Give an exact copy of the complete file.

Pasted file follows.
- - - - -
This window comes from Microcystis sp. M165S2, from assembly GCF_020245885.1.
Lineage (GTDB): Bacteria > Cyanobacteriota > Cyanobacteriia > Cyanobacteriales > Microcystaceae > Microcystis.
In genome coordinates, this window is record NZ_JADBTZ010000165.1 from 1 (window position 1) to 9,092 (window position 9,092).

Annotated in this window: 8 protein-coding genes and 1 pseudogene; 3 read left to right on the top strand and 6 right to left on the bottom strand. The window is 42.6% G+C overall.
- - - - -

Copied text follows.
This window comes from Microcystis sp. M165S2, from assembly GCF_020245885.1.
Lineage (GTDB): Bacteria > Cyanobacteriota > Cyanobacteriia > Cyanobacteriales > Microcystaceae > Microcystis.
In genome coordinates, this window is record NZ_JADBTZ010000165.1 from 1 (window position 1) to 9,092 (window position 9,092).

Annotated in this window: 8 protein-coding genes and 1 pseudogene; 3 read left to right on the top strand and 6 right to left on the bottom strand. The window is 42.6% G+C overall.